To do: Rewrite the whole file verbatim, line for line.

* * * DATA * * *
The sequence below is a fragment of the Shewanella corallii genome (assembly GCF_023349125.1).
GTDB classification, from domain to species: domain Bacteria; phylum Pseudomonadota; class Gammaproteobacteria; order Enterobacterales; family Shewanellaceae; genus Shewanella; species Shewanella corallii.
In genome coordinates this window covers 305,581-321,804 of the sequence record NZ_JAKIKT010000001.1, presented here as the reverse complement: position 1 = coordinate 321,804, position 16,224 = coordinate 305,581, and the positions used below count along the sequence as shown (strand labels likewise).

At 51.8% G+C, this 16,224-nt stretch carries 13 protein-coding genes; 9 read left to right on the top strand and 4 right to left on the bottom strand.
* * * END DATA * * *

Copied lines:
The sequence below is a fragment of the Shewanella corallii genome (assembly GCF_023349125.1).
GTDB classification, from domain to species: domain Bacteria; phylum Pseudomonadota; class Gammaproteobacteria; order Enterobacterales; family Shewanellaceae; genus Shewanella; species Shewanella corallii.
In genome coordinates this window covers 305,581-321,804 of the sequence record NZ_JAKIKT010000001.1, presented here as the reverse complement: position 1 = coordinate 321,804, position 16,224 = coordinate 305,581, and the positions used below count along the sequence as shown (strand labels likewise).

At 51.8% G+C, this 16,224-nt stretch carries 13 protein-coding genes; 9 read left to right on the top strand and 4 right to left on the bottom strand.